Facilitating the Spread of Knowledge and Innovation in Professional Software Development

Write for InfoQ


Choose your language

InfoQ Homepage News OSGi: The Next Release

OSGi: The Next Release

This item in japanese

Peter Kriens, technical director of the OSGi alliance, gave a presentation this week at the UK OSGi Users Group sponsored by Paremus and held at SkillsMatter in London. The event was recorded, and the video is now available.

The upcoming OSGi 4.2 release (expected to be released to the public by the end of August 2009) covers a number of new features, some of which are already provisionally implemented in Equinox, the OSGi engine behind Eclipse.

The new features of the OSGi core include:

  • Standard launching framework which will make launching an OSGi system easier, regardless of underlying implementation (allowing Equinox to be replaced by Felix simply by swapping them on the class path, for example)
  • Service Hooks to allow OSGi bundles to intercept and filter services destined for other bundles (such as security provisioning)
  • Bundle tracker to allow monitoring of bundles as they are started and stopped
  • Enhanced security to allow both positive and negative permissions (allow/deny) to customise authorisation policies
  • Standard Bundle-License header so that bundles can define what their licensing requirements are for administration purposes

The OSGi compendium, which covers additional services that may be present, is due out for release following the core, but will include:

  • Initial provisioning which will allow provisioning information to be stored in the bundle's manifest
  • Declarative services which are now supported by BND has had some of the limitations removed
  • Remote services, formerly distributed OSGi (aka RFC 119) will allow OSGi services to be connected between VMs using remoting technology. Configuration external to the bundle can define how these services are wired up. Unlike RMI, these services don't have checked exceptions (though clearly, if a communication error occurs, a RuntimeException will be thrown). This is implemented by ECF in Eclipse as well as Felix CXF.
  • Blueprint extender provides a configuration-driven services model (similar to declarative services) but based on the Spring patterns. Furthermore, the services can be instantiated at start-up and then bound to a proxy, which can change over time.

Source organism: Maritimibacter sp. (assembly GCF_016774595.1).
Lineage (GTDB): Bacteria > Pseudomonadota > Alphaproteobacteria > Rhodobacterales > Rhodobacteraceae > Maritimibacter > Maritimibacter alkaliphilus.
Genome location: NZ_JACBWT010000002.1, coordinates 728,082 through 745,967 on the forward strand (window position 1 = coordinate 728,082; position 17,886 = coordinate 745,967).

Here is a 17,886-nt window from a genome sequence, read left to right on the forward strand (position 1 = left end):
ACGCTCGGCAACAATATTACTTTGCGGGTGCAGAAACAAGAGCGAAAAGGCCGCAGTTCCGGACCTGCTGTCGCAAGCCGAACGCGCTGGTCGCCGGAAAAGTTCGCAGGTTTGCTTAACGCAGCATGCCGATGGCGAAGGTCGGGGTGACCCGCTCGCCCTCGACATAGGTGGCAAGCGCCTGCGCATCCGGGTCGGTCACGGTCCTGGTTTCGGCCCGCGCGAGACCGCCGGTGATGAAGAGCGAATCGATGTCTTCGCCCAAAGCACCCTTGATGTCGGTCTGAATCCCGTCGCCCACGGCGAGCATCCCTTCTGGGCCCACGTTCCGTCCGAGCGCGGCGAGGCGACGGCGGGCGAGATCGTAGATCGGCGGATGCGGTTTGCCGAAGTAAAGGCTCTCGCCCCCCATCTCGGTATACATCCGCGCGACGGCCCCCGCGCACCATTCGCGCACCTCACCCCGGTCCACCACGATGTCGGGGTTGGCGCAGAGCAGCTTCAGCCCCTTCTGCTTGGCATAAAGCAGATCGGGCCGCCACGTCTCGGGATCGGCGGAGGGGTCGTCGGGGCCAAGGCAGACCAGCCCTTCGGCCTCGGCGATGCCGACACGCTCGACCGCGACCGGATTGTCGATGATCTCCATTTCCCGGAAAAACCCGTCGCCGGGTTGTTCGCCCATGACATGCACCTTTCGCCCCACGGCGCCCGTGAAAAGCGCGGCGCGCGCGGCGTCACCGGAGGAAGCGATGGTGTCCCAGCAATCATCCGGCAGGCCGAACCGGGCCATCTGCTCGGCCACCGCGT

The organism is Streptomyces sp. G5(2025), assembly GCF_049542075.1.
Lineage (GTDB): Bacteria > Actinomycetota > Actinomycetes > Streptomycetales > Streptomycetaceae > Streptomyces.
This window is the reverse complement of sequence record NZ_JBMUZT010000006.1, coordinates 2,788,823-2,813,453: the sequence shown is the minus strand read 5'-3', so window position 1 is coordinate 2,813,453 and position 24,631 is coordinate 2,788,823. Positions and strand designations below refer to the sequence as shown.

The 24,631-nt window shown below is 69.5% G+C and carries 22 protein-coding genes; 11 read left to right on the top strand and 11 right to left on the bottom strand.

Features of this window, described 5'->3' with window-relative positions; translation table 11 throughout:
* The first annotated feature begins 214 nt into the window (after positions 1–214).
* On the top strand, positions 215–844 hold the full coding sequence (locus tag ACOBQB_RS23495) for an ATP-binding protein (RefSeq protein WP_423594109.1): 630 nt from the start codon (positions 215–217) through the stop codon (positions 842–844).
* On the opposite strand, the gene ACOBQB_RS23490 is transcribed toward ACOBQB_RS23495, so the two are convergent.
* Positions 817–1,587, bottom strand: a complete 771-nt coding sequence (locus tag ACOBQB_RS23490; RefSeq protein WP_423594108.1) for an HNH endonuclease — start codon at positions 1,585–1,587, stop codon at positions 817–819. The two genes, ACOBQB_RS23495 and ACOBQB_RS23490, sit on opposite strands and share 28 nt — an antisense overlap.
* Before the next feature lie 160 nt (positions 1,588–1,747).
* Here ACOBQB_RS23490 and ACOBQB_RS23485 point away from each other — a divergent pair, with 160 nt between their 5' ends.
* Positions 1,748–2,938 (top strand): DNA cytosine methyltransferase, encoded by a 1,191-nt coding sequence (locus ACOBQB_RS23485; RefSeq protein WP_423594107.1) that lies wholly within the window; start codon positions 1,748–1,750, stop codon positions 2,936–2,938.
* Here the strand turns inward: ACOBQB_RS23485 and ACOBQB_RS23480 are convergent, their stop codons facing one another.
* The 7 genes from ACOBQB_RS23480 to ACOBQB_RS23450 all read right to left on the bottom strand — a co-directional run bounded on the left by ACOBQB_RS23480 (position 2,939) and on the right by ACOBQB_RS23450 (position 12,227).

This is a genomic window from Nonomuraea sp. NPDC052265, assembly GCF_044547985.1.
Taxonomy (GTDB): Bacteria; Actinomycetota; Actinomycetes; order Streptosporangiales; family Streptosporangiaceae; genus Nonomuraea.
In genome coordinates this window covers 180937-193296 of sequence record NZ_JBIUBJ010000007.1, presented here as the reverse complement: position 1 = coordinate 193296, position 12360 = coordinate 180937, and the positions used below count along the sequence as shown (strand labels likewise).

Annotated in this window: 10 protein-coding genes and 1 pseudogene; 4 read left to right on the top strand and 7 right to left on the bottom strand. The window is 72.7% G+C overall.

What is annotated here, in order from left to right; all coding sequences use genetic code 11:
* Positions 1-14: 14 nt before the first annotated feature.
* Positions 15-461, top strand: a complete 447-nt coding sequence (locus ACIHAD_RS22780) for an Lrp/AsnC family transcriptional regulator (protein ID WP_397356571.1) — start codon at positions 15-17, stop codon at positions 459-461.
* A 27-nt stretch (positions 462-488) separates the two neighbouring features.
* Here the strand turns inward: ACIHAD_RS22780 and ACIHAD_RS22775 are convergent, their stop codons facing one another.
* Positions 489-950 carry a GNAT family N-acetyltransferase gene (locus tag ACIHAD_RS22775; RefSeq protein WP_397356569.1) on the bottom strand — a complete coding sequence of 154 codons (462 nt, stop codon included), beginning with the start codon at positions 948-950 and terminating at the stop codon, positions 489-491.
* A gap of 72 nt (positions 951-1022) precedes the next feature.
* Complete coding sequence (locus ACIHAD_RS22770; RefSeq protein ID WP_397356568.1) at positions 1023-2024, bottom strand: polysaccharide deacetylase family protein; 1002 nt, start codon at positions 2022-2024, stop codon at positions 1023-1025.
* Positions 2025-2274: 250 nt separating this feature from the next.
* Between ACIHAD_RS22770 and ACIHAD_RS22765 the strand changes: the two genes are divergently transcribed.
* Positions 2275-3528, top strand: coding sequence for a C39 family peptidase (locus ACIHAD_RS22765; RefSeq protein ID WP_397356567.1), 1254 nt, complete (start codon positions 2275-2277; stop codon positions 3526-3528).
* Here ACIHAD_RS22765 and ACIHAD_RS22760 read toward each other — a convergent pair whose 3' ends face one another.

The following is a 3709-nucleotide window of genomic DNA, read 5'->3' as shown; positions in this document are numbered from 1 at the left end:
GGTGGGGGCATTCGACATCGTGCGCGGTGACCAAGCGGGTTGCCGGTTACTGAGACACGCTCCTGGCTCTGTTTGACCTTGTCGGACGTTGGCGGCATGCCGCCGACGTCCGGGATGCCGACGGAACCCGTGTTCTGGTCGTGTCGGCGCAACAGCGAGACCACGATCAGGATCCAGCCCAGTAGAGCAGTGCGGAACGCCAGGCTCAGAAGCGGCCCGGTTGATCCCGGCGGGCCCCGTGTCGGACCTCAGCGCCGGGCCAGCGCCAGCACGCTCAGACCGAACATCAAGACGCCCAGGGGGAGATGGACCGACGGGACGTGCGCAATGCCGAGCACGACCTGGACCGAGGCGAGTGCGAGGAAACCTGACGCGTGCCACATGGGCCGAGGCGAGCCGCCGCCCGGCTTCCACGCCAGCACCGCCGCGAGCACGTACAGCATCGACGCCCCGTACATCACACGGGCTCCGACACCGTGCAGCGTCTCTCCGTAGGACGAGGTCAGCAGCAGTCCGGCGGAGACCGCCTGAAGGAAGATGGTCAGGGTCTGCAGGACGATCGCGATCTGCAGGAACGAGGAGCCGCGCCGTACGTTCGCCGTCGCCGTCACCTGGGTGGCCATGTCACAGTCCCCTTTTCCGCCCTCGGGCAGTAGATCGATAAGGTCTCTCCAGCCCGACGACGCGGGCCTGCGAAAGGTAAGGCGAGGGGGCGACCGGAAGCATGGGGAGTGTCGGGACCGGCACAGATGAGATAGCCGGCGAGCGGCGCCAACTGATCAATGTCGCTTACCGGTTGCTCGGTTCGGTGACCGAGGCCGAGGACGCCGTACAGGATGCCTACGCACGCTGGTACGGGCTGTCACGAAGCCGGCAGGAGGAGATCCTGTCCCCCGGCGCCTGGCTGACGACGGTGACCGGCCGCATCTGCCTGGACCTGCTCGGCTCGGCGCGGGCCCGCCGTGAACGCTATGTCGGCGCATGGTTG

There was also a report of the Enterprise OSGi services, which will include an OSGi-based Transaction API (on JTA), provide JDBC and JNDI through OSGi services, as well as managing OSGi systems via JMX. The final piece of the Enterprise puzzle is the WebContainer, which allows a WAR to be installed into a running OSGi system, as used by Spring DM Server.

There are also some experimental services (which are not defined in the spec) such as the ability to create nested frameworks (whereupon an OSGi engine instantiates another OSGi engine internally for hosting a walled-off application) and TSL, a shell-like scripting language for interacting with OSGi services and supporting runtime commands. The latter will allow for a standard shell to control any OSGi engine, rather than the per-system shells at the moment. This has already been used in systems like POSH and Pax-Shell.

The approach to experimental services in OSGi is different from how experimental systems are defined in the JCP; instead of spending a long time defining a spec prior to gaining any experience on how it works, the RFCs provide provisional details which multiple implementations (Felix, Knopflerfish, Equinox etc.) are then used to get feedback on how it works. This feedback is then used to refine the spec until it is at a stable point rather than releasing something unfinished and early (c.f. the Date debacle in Java). Having the opportunity to experiment and gain feedback prior to publishing a final spec means that future changes are less likely to impact those once it goes final.

The talk concluded with some opinions of where the JSR294 outcome is headed. At the moment, there's a mix of requirements and implementation being conflated; owing to the way that JavaC handles the meta-module system, there are proposed changes to the way that visibility will work in Java (including the introduction of a new module keyword). This has prompted a recent heated debate on the implications of the meta-modules and the requires keywords. As Richard Hall, Sun employee and Felix commiter, writes:

For me, I share Peter's concerns that we are defining something with only vague meaning and it will ultimately hurt Java's vision of "write once, run anywhere". I would like it if we were defining something more concrete.

Fortunately, there is still time for the JSR 294 to be worked upon and the recent volume of comments on JSR 294 indicate a desire to come to a workable solution for all.

Rate this Article